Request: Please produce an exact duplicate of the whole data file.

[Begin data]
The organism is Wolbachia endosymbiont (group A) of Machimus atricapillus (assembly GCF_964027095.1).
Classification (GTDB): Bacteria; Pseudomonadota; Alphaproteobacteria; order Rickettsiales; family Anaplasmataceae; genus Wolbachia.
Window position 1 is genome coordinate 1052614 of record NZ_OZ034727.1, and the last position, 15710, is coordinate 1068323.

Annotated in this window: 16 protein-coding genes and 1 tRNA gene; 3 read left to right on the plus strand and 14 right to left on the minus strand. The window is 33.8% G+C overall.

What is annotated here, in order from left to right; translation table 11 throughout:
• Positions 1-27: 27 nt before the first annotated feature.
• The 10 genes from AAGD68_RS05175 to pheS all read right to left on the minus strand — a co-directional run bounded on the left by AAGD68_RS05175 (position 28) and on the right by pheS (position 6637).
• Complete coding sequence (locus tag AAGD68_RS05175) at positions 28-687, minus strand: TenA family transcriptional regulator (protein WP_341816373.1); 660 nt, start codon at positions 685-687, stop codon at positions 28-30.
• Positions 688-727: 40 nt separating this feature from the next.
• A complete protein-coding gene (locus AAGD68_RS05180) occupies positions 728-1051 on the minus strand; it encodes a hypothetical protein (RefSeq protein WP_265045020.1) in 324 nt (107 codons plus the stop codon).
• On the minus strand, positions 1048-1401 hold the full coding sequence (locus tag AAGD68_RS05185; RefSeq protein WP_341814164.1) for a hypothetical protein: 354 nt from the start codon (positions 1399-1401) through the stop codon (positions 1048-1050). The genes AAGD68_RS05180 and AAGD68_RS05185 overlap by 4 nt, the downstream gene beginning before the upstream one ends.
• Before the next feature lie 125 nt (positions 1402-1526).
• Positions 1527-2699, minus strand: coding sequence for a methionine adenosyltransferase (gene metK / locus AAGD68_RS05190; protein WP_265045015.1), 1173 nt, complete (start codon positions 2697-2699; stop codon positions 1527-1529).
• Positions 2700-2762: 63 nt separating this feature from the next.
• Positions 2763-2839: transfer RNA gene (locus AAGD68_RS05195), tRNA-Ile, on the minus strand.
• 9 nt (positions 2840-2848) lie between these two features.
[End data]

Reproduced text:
The organism is Wolbachia endosymbiont (group A) of Machimus atricapillus (assembly GCF_964027095.1).
Classification (GTDB): Bacteria; Pseudomonadota; Alphaproteobacteria; order Rickettsiales; family Anaplasmataceae; genus Wolbachia.
Window position 1 is genome coordinate 1052614 of record NZ_OZ034727.1, and the last position, 15710, is coordinate 1068323.

Annotated in this window: 16 protein-coding genes and 1 tRNA gene; 3 read left to right on the plus strand and 14 right to left on the minus strand. The window is 33.8% G+C overall.

What is annotated here, in order from left to right; translation table 11 throughout:
• Positions 1-27: 27 nt before the first annotated feature.
• The 10 genes from AAGD68_RS05175 to pheS all read right to left on the minus strand — a co-directional run bounded on the left by AAGD68_RS05175 (position 28) and on the right by pheS (position 6637).
• Complete coding sequence (locus tag AAGD68_RS05175) at positions 28-687, minus strand: TenA family transcriptional regulator (protein WP_341816373.1); 660 nt, start codon at positions 685-687, stop codon at positions 28-30.
• Positions 688-727: 40 nt separating this feature from the next.
• A complete protein-coding gene (locus AAGD68_RS05180) occupies positions 728-1051 on the minus strand; it encodes a hypothetical protein (RefSeq protein WP_265045020.1) in 324 nt (107 codons plus the stop codon).
• On the minus strand, positions 1048-1401 hold the full coding sequence (locus tag AAGD68_RS05185; RefSeq protein WP_341814164.1) for a hypothetical protein: 354 nt from the start codon (positions 1399-1401) through the stop codon (positions 1048-1050). The genes AAGD68_RS05180 and AAGD68_RS05185 overlap by 4 nt, the downstream gene beginning before the upstream one ends.
• Before the next feature lie 125 nt (positions 1402-1526).
• Positions 1527-2699, minus strand: coding sequence for a methionine adenosyltransferase (gene metK / locus AAGD68_RS05190; protein WP_265045015.1), 1173 nt, complete (start codon positions 2697-2699; stop codon positions 1527-1529).
• Positions 2700-2762: 63 nt separating this feature from the next.
• Positions 2763-2839: transfer RNA gene (locus AAGD68_RS05195), tRNA-Ile, on the minus strand.
• 9 nt (positions 2840-2848) lie between these two features.